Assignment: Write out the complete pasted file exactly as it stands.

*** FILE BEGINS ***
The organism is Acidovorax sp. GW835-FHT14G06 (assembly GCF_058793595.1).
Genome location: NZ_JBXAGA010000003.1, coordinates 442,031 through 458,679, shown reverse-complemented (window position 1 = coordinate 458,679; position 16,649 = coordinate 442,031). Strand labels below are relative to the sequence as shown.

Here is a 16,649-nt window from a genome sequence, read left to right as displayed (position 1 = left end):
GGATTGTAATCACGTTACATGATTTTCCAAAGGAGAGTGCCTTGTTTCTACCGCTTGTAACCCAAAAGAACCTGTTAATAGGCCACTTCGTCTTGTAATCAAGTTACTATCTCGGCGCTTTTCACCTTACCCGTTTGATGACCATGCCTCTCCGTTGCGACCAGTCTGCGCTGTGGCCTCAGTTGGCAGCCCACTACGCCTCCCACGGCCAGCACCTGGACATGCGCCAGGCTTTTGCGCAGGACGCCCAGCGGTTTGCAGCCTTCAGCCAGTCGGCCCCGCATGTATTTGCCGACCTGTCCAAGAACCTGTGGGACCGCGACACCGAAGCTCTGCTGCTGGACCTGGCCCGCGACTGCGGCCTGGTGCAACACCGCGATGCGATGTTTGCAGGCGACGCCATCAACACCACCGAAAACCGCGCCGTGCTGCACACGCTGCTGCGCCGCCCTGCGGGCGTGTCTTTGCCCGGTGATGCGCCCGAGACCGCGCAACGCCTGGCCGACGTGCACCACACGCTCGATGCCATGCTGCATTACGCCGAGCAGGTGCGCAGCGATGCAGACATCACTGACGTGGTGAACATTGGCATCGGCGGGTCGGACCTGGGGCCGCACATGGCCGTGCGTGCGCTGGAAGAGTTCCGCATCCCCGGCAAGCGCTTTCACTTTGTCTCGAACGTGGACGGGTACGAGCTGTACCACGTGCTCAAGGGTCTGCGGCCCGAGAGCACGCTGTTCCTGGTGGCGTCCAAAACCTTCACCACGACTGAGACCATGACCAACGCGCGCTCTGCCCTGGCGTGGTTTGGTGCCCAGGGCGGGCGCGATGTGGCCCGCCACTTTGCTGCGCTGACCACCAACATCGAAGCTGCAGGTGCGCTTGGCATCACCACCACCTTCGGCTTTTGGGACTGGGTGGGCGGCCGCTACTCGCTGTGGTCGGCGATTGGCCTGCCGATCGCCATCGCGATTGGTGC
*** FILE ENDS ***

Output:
The organism is Acidovorax sp. GW835-FHT14G06 (assembly GCF_058793595.1).
Genome location: NZ_JBXAGA010000003.1, coordinates 442,031 through 458,679, shown reverse-complemented (window position 1 = coordinate 458,679; position 16,649 = coordinate 442,031). Strand labels below are relative to the sequence as shown.

Here is a 16,649-nt window from a genome sequence, read left to right as displayed (position 1 = left end):
GGATTGTAATCACGTTACATGATTTTCCAAAGGAGAGTGCCTTGTTTCTACCGCTTGTAACCCAAAAGAACCTGTTAATAGGCCACTTCGTCTTGTAATCAAGTTACTATCTCGGCGCTTTTCACCTTACCCGTTTGATGACCATGCCTCTCCGTTGCGACCAGTCTGCGCTGTGGCCTCAGTTGGCAGCCCACTACGCCTCCCACGGCCAGCACCTGGACATGCGCCAGGCTTTTGCGCAGGACGCCCAGCGGTTTGCAGCCTTCAGCCAGTCGGCCCCGCATGTATTTGCCGACCTGTCCAAGAACCTGTGGGACCGCGACACCGAAGCTCTGCTGCTGGACCTGGCCCGCGACTGCGGCCTGGTGCAACACCGCGATGCGATGTTTGCAGGCGACGCCATCAACACCACCGAAAACCGCGCCGTGCTGCACACGCTGCTGCGCCGCCCTGCGGGCGTGTCTTTGCCCGGTGATGCGCCCGAGACCGCGCAACGCCTGGCCGACGTGCACCACACGCTCGATGCCATGCTGCATTACGCCGAGCAGGTGCGCAGCGATGCAGACATCACTGACGTGGTGAACATTGGCATCGGCGGGTCGGACCTGGGGCCGCACATGGCCGTGCGTGCGCTGGAAGAGTTCCGCATCCCCGGCAAGCGCTTTCACTTTGTCTCGAACGTGGACGGGTACGAGCTGTACCACGTGCTCAAGGGTCTGCGGCCCGAGAGCACGCTGTTCCTGGTGGCGTCCAAAACCTTCACCACGACTGAGACCATGACCAACGCGCGCTCTGCCCTGGCGTGGTTTGGTGCCCAGGGCGGGCGCGATGTGGCCCGCCACTTTGCTGCGCTGACCACCAACATCGAAGCTGCAGGTGCGCTTGGCATCACCACCACCTTCGGCTTTTGGGACTGGGTGGGCGGCCGCTACTCGCTGTGGTCGGCGATTGGCCTGCCGATCGCCATCGCGATTGGTGC